'No lack of talent in the Caribbean'

It's just the matter of guiding the guys in the right direction: Desmond Haynes

Desmond Haynes had played a meaty role in propelling West Indies to the pinnacle of world cricket in the 80s, forming a formidable opening combination with Gordon Greendige. Since those heydays, the Caribbean cricket has been on a perennial slide save a few all too brief sparks.

Like any proud West Indian, Haynes too might have pained to see that fall. But the Bajan hoped that West Indies’ series-levelling effort in the recent Test series against England would give cricket in the Caribbean a second wind.

“A lot of guys in the team have been playing over the last couple of years, and never really experienced winning Test matches,” began Haynes during an interaction.

“I think when I was playing for West Indies, there were a lot of guys in our team who did not know about ‘losing’ a Test match. I’m happy that we have now beaten England and won a Test match against one of the top nations — they are still a very good side. So, all the young kids will have the belief that they can win. It’s very important to win Test matches. They won that Test match without serious contribution from Chanderpaul. For a lot of the youngsters in the side now, the win is going to make them stronger in their belief,” Haynes, brand ambassador of Caribbean Premier League side Barbados Tridents, said.

Haynes cited the example of the 22-year-old Kraig Brathwaite, who made a hundred at Grenada. Praising Brathwaite for his composure, Haynes said the opener could be a long-term prospect for the West Indies. “I had the privilege of working with Brathwaite. I like his mental approach. He is very much a Test match cricketer, and hopefully he will lead WI cricket one day. He likes to stick around the crease for a long time, avoid risks and it has been successful for him. Hopefully, such success will keep him motivated.”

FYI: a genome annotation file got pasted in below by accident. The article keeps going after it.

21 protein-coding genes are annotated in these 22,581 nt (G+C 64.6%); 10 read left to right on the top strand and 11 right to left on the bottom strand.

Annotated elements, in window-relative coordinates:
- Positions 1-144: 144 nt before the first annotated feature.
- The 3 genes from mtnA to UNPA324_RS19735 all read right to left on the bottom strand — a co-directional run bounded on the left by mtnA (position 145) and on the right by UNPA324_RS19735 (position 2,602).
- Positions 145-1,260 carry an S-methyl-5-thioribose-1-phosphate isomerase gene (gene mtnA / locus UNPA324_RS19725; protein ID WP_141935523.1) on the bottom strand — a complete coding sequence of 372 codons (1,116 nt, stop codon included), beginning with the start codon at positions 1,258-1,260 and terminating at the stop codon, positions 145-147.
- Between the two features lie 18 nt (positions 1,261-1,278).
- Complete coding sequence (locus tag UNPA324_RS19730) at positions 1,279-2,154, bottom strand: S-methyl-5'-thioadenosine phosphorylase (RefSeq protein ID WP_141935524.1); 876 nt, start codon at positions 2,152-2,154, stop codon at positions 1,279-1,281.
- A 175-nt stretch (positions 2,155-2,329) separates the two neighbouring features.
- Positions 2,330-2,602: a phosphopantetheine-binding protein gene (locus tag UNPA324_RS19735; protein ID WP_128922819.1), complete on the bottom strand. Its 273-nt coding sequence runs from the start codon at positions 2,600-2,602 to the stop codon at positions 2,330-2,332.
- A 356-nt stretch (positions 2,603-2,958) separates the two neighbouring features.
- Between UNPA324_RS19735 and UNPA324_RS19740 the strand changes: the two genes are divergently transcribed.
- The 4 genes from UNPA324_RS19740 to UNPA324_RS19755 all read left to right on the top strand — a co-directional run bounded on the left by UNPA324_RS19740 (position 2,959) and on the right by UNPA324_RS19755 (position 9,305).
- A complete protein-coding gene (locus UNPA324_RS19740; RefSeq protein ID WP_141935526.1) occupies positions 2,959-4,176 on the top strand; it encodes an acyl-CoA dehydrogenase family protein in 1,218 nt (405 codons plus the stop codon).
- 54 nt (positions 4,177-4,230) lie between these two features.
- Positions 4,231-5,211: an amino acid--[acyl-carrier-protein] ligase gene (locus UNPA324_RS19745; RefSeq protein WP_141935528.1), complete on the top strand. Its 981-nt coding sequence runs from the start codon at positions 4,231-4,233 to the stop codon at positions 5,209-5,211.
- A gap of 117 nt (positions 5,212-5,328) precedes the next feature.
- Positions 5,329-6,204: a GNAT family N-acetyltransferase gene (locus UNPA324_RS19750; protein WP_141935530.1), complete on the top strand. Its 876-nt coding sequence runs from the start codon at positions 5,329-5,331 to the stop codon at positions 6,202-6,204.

One sore point of the series against England was the underwhelming performance of Shivnarine Chanderpaul. Chanderpaul failed to score even a fifty in that series. At 40, the Guyanese left-hander is at the last phase of his career. But Haynes believed that there was enough talent in the Caribbean to step in to Chanderpaul’s space.

“There are still a lot of young players at the moment. When Viv (Richards) retired, we said there was nobody to replace him. When Brian Lara retired, we said there is nobody to replace him. As long as we are playing cricket and we are competitive, people will come in and see the opportunity, and if they are determined and have the ability, they will be successful. May be not as successful as a Chanderpaul … because he has done a really fantastic job for West Indies. He has made a significant contribution to our cricket.

But there is a time when you have to step aside and let cricket continue. I am sure, a youngster in the Caribbean will replace Chanderpaul and will be hoping to be just as good.”

The question also drew Haynes’ attention to the talent management in West Indies. “I don’t think West Indies are strong enough to have three different teams. What we need to do is to focus on the guys who have the ability — if you have that, you can play any form of the game. I think it’s just a matter of how you approach your innings according to the nature of the games. There are a lot of guys who play in Twenty20s but are totally different when playing a four-day match. It’s just a matter of guiding them in the right direction.”

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